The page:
Japan 2015 - last day, in Osaka

Today was my last day in Japan! Boo! I woke up early in my prison cell, because I had to be out by 9 or else pay for another night, and headed out into a really cold morning in the middle of Osaka! It was early and everywhere was still mostly closed, and this was the first day I was in the same place as a previous day with no particular plans. I made my way to the subway and headed off to Namba station, where I'd be leaving to go to the airport later , and stored my luggage for the day. I found a little cafe serving breakfast and had some french toast and 'royal milk tea', which is apparently not Japanese for simple white British tea. Whatever it was, it was pretty disgusting, but it did contain tea so I wasn't too put out.
Being my last day I had all my yens to spend if I wanted, so some shopping was in order at some point, but everywhere seemed to be closed and I'd also heard that the Umeda Sky Building was actually worth it. I'd been up Sky Tower in Auckland, New Zealand during last year's holiday and hadn't bothered with this one when I was in Osaka on Saturday, but I thought it would make a good activity for today. I made my way to the north part of Osaka, and on the way detoured through 'Yodobashi', a massive multi-storey electronics store I'd read about.
As well as electronics it had a whole floor dedicated to real nerdy stuff like comics and video games and models of characters from anime, but more on that later - there's plenty of that in Osaka to be found!! After a quick tour of Yodobashi, I headed across to the Umeda Sky Building. It was very tall! Definitely worth the price of admission, gave some amazing views of the city from above.
After that I went to look around the shops again. I found Osaka really confusing and hard to navigate the first time, so it was good to start to get a feel for what was going on. I jumped on the subway to go south aways, to the location of several distinct shopping districts. The one I was pretty keen to have a good look around was 'DenDen Town', where geeks probably go when they die. There are absolutely tons of shops dedicated to nerd stuff - video games, comics, trading cards, anime, models - it's unbelievable. I spent a good while wandering around in disbelief at the sheer volume of stuff available. I'd find a shop with literally 5 floors, each the size of a Waterstones, filled to bursting with row after row after row of mangas. And then round the corner there'd be another one, exactly the same! There were shops completely dedicated to trading cards, models of robot figures from the anime Gundam Wing, manga; you name it, there were ten shops selling it. All within this little district of Osaka.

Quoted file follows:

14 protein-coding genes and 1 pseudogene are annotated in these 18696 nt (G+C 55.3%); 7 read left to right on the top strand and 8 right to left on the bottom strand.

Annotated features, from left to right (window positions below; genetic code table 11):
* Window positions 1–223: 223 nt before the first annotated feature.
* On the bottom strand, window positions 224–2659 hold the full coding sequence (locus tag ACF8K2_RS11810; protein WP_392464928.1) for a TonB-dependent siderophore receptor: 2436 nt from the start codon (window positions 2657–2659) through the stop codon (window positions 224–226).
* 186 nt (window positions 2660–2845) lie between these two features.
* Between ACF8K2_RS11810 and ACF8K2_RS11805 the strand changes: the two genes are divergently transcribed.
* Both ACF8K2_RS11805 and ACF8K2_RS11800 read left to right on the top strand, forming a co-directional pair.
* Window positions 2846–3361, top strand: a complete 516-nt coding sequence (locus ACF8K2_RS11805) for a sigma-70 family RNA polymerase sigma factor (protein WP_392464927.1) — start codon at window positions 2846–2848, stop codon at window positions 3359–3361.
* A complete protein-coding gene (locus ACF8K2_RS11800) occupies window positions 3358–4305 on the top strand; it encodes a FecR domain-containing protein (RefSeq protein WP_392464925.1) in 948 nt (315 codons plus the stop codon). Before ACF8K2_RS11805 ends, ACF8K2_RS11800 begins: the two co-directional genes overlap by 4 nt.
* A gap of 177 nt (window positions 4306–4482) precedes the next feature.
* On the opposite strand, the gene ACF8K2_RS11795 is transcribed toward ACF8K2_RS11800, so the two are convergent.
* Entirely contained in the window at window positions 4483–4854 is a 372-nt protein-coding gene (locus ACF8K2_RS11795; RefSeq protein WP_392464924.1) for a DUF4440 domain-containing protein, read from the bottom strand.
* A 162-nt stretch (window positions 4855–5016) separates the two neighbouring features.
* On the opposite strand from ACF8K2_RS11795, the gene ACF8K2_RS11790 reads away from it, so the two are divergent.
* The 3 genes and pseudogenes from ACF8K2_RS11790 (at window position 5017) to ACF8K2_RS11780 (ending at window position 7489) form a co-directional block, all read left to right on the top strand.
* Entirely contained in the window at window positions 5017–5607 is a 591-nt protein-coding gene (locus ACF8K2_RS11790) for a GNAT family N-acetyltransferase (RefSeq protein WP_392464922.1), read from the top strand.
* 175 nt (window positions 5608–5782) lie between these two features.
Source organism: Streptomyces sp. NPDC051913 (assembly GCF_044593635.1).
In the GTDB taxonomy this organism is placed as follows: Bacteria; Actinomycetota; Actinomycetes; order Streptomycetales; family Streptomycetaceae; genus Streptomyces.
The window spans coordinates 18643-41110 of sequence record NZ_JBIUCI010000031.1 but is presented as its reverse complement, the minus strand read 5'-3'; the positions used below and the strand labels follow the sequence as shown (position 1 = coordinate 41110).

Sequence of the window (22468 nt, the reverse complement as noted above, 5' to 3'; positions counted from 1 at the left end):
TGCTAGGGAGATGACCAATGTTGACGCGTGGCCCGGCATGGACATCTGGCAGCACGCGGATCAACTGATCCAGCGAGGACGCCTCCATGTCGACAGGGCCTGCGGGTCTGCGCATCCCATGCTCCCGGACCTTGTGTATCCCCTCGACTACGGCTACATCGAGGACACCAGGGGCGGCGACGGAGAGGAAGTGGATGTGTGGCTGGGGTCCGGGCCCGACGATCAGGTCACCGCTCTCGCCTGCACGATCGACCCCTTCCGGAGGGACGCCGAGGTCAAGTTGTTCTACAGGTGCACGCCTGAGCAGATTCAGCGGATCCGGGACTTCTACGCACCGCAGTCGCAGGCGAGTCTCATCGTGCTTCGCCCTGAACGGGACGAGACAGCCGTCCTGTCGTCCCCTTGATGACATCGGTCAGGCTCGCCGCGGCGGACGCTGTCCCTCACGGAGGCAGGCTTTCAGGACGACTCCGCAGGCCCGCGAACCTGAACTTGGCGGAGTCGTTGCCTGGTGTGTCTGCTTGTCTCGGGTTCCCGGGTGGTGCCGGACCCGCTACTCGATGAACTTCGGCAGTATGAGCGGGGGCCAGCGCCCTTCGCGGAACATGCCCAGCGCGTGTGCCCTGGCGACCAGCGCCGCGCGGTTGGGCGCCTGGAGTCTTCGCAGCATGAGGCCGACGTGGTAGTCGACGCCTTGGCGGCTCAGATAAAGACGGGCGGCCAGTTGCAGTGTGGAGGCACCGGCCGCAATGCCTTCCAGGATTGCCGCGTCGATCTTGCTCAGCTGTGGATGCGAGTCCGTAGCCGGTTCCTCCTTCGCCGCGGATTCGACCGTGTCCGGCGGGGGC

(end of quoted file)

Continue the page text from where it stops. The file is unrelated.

I guess it's probably kind of a boring day to hear about, I meandered around shops packing stacks of Super Nintendos, spent some yens on Magic cards (300 yen for a booster pack! That's like HALF the prices in the UK!), goggled at the variety of trading card games I'd never heard of (Magic is probably the most popular in the UK, but totally superseded in Japan by several others). One of the most apparently popular card games involved lots of pictures of cartoon girls in various states of dress or undress! Eventually it was dinner time. I had been having cheap meals the last few days, so I wanted something a bit more pricey today, and I thought it would be interesting to have some 'posh' sushi, rather than the conveyor belt sushi I had in Nara with my host family. And it was certainly interesting! I ordered a plate of mixed nigiri (slice of fish on rice), and tried some stuff I'd never had before. The worst one was the first one I ate, shellfish or something, it was completely impervious to chewing. The best one, to my surprise, was 'unagi' - eel!